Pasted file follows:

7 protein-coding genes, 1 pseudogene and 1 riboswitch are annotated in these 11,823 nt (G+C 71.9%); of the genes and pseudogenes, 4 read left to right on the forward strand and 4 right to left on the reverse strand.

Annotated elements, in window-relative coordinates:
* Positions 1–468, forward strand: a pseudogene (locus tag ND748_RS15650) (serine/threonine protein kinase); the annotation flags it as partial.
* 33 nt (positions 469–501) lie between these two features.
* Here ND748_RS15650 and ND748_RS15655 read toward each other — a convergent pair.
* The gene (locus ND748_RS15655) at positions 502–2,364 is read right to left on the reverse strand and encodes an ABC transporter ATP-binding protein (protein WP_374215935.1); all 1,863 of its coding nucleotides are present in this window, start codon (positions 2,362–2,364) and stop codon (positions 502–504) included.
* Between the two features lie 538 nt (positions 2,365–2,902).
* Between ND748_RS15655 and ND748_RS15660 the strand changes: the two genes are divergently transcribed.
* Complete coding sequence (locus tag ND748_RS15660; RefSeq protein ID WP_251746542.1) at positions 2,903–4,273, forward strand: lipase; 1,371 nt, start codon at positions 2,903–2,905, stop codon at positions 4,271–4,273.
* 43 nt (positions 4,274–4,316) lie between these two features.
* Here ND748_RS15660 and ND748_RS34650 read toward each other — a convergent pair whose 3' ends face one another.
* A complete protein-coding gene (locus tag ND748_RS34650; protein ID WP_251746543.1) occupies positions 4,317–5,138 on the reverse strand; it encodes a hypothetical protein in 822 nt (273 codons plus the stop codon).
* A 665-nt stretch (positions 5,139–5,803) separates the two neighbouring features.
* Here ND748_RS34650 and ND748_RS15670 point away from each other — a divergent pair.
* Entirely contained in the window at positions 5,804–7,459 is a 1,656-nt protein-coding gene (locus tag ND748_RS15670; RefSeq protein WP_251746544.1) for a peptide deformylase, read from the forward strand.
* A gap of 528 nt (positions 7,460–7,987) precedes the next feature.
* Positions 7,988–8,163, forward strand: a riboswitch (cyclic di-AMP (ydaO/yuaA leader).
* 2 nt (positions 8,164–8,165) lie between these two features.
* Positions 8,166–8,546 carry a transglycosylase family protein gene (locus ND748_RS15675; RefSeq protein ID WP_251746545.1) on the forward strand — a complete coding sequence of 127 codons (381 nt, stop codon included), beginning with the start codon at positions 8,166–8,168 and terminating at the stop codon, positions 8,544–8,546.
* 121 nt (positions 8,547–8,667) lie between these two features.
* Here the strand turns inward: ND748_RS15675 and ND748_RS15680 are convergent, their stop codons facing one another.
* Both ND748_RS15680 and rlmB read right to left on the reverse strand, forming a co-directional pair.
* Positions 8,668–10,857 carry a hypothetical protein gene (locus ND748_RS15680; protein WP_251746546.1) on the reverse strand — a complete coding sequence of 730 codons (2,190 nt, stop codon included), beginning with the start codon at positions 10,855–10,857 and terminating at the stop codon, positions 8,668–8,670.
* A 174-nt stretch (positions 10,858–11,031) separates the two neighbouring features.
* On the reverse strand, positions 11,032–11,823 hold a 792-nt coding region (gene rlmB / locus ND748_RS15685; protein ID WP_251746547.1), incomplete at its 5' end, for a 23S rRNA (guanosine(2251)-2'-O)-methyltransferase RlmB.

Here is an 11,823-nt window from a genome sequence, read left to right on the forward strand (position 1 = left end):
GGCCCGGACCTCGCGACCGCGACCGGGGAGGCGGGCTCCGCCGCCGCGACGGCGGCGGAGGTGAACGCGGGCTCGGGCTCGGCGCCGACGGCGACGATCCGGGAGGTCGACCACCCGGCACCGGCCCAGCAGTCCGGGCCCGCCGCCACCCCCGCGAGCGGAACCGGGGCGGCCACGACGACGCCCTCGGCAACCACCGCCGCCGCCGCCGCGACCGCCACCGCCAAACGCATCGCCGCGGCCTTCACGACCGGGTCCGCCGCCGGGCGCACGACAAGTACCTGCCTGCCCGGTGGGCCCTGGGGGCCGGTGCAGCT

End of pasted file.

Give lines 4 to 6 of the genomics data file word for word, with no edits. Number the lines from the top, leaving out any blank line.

* 33 nt (positions 469–501) lie between these two features.
* Here ND748_RS15650 and ND748_RS15655 read toward each other — a convergent pair.
* The gene (locus ND748_RS15655) at positions 502–2,364 is read right to left on the reverse strand and encodes an ABC transporter ATP-binding protein (protein WP_374215935.1); all 1,863 of its coding nucleotides are present in this window, start codon (positions 2,362–2,364) and stop codon (positions 502–504) included.